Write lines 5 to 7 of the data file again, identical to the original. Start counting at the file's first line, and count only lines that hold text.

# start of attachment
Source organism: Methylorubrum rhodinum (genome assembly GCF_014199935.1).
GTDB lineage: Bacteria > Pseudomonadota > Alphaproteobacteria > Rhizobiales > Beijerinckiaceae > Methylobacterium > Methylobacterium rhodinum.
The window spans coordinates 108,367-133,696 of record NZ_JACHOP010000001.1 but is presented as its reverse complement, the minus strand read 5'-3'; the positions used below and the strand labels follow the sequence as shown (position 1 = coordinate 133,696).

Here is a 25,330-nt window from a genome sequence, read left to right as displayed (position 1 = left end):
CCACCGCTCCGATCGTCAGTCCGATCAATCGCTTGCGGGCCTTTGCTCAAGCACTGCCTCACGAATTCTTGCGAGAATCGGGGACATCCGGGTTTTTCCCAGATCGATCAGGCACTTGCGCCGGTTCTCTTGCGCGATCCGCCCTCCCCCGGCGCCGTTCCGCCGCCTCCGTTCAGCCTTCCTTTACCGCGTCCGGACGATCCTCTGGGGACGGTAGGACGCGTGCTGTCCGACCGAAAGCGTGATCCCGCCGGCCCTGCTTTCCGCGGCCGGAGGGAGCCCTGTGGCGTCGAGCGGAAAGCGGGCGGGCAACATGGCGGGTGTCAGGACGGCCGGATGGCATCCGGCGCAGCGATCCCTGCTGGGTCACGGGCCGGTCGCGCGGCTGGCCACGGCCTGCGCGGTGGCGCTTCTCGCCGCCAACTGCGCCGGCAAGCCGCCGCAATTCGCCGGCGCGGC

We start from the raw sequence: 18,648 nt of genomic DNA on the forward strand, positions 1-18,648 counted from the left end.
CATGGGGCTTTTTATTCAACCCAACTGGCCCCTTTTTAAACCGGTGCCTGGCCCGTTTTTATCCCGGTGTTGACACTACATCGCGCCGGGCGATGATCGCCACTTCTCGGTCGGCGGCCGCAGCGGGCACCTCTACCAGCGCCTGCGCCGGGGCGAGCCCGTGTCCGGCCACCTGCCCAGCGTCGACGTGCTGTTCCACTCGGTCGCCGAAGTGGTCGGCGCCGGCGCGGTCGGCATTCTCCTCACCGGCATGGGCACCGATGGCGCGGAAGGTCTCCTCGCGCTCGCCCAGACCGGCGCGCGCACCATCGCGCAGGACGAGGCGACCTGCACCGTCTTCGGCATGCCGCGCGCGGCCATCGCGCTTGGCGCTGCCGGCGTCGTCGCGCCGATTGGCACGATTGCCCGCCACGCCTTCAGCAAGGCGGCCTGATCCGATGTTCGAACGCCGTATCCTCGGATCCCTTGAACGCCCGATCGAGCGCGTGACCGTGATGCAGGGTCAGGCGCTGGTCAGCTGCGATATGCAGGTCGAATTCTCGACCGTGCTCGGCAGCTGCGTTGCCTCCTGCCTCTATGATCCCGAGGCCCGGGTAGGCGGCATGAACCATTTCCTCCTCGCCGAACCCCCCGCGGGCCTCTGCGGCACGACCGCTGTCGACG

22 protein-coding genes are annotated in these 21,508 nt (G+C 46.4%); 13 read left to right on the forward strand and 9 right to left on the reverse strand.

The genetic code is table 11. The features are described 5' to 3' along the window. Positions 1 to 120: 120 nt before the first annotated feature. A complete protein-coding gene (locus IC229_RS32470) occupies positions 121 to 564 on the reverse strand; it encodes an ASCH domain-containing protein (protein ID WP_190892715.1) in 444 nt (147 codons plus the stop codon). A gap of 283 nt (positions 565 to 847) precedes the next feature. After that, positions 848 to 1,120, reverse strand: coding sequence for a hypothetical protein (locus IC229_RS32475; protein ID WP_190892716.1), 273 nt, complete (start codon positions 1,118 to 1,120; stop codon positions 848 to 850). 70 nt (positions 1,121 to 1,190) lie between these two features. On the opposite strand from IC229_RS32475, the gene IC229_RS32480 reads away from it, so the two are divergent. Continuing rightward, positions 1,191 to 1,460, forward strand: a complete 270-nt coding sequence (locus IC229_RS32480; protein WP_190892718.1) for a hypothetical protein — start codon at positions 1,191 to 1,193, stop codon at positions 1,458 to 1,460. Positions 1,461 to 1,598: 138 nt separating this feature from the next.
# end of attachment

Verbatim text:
CCACCGCTCCGATCGTCAGTCCGATCAATCGCTTGCGGGCCTTTGCTCAAGCACTGCCTCACGAATTCTTGCGAGAATCGGGGACATCCGGGTTTTTCCCAGATCGATCAGGCACTTGCGCCGGTTCTCTTGCGCGATCCGCCCTCCCCCGGCGCCGTTCCGCCGCCTCCGTTCAGCCTTCCTTTACCGCGTCCGGACGATCCTCTGGGGACGGTAGGACGCGTGCTGTCCGACCGAAAGCGTGATCCCGCCGGCCCTGCTTTCCGCGGCCGGAGGGAGCCCTGTGGCGTCGAGCGGAAAGCGGGCGGGCAACATGGCGGGTGTCAGGACGGCCGGATGGCATCCGGCGCAGCGATCCCTGCTGGGTCACGGGCCGGTCGCGCGGCTGGCCACGGCCTGCGCGGTGGCGCTTCTCGCCGCCAACTGCGCCGGCAAGCCGCCGCAATTCGCCGGCGCGGC

We start from the raw sequence: 18,648 nt of genomic DNA on the forward strand, positions 1-18,648 counted from the left end.
CATGGGGCTTTTTATTCAACCCAACTGGCCCCTTTTTAAACCGGTGCCTGGCCCGTTTTTATCCCGGTGTTGACACTACATCGCGCCGGGCGATGATCGCCACTTCTCGGTCGGCGGCCGCAGCGGGCACCTCTACCAGCGCCTGCGCCGGGGCGAGCCCGTGTCCGGCCACCTGCCCAGCGTCGACGTGCTGTTCCACTCGGTCGCCGAAGTGGTCGGCGCCGGCGCGGTCGGCATTCTCCTCACCGGCATGGGCACCGATGGCGCGGAAGGTCTCCTCGCGCTCGCCCAGACCGGCGCGCGCACCATCGCGCAGGACGAGGCGACCTGCACCGTCTTCGGCATGCCGCGCGCGGCCATCGCGCTTGGCGCTGCCGGCGTCGTCGCGCCGATTGGCACGATTGCCCGCCACGCCTTCAGCAAGGCGGCCTGATCCGATGTTCGAACGCCGTATCCTCGGATCCCTTGAACGCCCGATCGAGCGCGTGACCGTGATGCAGGGTCAGGCGCTGGTCAGCTGCGATATGCAGGTCGAATTCTCGACCGTGCTCGGCAGCTGCGTTGCCTCCTGCCTCTATGATCCCGAGGCCCGGGTAGGCGGCATGAACCATTTCCTCCTCGCCGAACCCCCCGCGGGCCTCTGCGGCACGACCGCTGTCGACG